1. Limited time only! Sign up for a free 30min personal tutor trial with Chegg Tutors
    Dismiss Notice
Dismiss Notice
Join Physics Forums Today!
The friendliest, high quality science and math community on the planet! Everyone who loves science is here!

Homework Help: Coulombs law problem

  1. Feb 20, 2007 #1
    1. The problem statement, all variables and given/known data

    A charge of -4.1 microC is located at the origin and a charge of -2.98microC is located along the y axis at 2.11519 m.
    The value of the Coulomb constant is 8.99x10^0.
    At what point along the y-axis is the electric field zero? Answer in units of meters.

    2. Relevant equations

    E= F/q


    3. The attempt at a solution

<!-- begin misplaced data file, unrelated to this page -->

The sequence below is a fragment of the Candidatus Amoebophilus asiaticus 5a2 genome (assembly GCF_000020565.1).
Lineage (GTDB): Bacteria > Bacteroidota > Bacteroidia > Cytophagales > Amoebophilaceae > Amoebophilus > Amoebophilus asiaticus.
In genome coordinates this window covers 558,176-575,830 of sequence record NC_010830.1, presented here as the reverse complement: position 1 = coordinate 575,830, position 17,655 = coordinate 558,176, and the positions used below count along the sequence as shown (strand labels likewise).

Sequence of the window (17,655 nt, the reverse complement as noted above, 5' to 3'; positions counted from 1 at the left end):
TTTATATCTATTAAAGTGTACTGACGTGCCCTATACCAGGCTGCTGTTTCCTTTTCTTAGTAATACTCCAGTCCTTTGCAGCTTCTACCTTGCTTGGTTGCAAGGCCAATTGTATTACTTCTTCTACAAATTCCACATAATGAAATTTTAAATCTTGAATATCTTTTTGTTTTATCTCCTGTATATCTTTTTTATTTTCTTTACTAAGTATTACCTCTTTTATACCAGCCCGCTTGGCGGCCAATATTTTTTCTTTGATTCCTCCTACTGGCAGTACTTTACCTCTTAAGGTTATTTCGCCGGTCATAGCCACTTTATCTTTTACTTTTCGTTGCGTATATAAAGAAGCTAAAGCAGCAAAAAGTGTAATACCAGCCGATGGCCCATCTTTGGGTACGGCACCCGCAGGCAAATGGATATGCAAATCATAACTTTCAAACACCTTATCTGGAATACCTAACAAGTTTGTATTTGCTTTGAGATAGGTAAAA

kq/x^2 = Q/(2.11519-x)^2

    using this, and doing the math i got 1886 something...very incorrect.. Please help:confused:
  2. jcsd
  3. Feb 20, 2007 #2
    1. Both charges produce an electric field.
    2. What will happen to a test charge placed at a position where the electric field is zero?
    3. You should first intuit where the field will be zero. I.E. is it along the negative y axis, between the charges, or past the second charge along the y axis.
    Hope that helps.
Share this great discussion with others via Reddit, Google+, Twitter, or Facebook